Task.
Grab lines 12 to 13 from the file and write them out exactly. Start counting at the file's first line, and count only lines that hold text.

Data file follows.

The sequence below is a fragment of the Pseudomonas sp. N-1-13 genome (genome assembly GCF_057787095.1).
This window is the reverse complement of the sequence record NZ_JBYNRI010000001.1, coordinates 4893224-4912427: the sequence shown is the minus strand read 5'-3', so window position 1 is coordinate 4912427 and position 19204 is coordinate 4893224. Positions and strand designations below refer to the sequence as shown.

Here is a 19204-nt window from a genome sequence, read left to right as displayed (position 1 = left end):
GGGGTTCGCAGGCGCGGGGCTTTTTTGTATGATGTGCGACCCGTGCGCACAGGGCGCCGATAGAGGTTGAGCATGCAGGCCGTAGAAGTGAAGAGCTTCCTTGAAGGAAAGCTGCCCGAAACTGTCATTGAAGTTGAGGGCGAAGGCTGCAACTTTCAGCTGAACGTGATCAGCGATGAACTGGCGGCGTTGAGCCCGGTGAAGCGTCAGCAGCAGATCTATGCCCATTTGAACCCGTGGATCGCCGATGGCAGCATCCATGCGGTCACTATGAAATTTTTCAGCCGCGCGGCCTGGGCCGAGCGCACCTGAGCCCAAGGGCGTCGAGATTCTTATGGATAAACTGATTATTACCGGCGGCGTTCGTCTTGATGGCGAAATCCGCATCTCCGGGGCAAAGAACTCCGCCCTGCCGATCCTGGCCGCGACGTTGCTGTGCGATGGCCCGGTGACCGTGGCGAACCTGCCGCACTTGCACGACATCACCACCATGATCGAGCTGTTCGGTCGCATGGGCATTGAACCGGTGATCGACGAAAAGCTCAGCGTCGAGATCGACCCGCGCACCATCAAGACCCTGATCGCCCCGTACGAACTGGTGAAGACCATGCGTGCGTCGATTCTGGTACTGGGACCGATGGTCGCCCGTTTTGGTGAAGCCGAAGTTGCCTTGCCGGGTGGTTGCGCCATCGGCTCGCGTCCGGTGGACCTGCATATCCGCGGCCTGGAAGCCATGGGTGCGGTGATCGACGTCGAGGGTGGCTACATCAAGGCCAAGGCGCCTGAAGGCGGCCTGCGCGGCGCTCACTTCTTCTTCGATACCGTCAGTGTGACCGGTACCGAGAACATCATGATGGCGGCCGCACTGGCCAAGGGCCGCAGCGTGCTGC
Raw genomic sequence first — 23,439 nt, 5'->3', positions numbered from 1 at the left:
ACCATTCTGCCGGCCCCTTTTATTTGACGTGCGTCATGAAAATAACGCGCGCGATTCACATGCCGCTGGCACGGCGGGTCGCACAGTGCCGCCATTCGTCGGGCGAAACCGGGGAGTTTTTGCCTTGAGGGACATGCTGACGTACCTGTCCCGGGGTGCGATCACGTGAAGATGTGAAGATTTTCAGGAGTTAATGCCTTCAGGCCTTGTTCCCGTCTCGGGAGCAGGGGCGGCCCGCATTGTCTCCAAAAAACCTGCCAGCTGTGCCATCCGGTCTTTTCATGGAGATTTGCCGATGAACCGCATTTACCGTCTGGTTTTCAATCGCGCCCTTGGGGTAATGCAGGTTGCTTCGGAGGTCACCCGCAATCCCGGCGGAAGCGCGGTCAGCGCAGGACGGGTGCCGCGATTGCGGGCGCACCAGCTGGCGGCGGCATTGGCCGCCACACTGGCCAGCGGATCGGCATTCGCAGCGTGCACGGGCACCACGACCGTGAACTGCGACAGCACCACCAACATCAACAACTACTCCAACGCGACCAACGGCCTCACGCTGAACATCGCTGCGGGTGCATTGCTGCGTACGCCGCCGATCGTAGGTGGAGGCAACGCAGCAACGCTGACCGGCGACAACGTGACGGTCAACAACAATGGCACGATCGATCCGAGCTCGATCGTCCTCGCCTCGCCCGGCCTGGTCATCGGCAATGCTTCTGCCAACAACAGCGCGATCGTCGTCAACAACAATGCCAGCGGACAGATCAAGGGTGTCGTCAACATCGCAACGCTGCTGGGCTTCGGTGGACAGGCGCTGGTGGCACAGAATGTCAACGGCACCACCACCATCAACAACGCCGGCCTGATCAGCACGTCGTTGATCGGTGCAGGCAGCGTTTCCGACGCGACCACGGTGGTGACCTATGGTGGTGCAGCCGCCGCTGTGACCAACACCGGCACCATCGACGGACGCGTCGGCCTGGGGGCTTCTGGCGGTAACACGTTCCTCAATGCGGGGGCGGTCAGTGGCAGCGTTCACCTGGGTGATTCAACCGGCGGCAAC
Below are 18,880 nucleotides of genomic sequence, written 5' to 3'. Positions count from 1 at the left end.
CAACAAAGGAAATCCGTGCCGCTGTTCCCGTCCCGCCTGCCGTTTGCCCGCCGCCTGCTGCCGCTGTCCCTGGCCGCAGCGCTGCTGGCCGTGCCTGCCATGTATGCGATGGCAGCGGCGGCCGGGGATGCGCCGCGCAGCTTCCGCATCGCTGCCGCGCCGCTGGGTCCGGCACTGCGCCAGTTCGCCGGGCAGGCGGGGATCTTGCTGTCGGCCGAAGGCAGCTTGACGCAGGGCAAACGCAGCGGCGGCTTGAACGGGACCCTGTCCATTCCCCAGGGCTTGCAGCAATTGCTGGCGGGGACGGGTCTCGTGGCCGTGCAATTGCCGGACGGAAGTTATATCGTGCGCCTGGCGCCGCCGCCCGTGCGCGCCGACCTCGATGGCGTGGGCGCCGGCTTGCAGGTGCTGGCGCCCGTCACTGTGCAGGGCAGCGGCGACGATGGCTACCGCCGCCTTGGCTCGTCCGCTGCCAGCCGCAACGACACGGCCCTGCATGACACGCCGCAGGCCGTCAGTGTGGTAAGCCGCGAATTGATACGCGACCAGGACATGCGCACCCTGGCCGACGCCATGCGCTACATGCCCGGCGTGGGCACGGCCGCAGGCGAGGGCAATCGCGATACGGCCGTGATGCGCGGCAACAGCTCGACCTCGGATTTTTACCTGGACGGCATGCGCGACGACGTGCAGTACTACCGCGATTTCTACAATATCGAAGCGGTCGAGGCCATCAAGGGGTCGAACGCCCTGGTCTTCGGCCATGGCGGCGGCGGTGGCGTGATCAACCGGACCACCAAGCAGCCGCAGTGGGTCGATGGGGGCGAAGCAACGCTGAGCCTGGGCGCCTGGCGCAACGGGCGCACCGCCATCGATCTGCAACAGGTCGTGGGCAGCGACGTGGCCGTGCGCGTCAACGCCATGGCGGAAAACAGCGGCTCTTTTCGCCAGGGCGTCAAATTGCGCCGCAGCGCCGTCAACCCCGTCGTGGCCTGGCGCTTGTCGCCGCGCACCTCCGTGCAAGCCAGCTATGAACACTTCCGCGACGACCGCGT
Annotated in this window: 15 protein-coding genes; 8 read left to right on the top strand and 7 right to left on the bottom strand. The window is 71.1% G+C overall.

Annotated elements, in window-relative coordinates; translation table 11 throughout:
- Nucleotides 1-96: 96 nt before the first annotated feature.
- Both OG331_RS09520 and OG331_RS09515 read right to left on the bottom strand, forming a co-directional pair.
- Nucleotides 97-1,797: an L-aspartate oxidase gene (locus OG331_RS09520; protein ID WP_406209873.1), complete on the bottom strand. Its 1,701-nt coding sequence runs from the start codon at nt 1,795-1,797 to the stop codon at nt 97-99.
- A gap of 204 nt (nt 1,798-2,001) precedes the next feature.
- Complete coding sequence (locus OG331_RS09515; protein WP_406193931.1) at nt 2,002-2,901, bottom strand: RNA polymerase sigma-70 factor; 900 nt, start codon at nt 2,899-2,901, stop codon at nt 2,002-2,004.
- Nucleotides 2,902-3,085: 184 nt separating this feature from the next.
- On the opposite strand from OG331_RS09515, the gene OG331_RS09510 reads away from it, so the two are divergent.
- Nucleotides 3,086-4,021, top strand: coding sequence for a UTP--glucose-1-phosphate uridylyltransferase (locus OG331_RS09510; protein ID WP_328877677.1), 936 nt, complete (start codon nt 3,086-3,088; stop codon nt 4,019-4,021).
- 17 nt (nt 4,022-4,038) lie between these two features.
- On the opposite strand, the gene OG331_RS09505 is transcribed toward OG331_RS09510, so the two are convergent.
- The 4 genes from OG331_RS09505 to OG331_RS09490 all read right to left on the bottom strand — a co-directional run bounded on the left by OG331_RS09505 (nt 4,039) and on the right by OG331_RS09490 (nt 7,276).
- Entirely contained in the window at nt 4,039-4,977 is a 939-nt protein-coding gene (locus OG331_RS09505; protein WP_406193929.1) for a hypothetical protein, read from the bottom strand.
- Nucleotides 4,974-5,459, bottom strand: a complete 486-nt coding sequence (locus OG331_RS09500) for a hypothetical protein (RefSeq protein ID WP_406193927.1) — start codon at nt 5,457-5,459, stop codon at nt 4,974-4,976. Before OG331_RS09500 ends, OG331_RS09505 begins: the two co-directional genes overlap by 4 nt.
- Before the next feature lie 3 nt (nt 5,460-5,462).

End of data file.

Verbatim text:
- Both OG331_RS09520 and OG331_RS09515 read right to left on the bottom strand, forming a co-directional pair.
- Nucleotides 97-1,797: an L-aspartate oxidase gene (locus OG331_RS09520; protein ID WP_406209873.1), complete on the bottom strand. Its 1,701-nt coding sequence runs from the start codon at nt 1,795-1,797 to the stop codon at nt 97-99.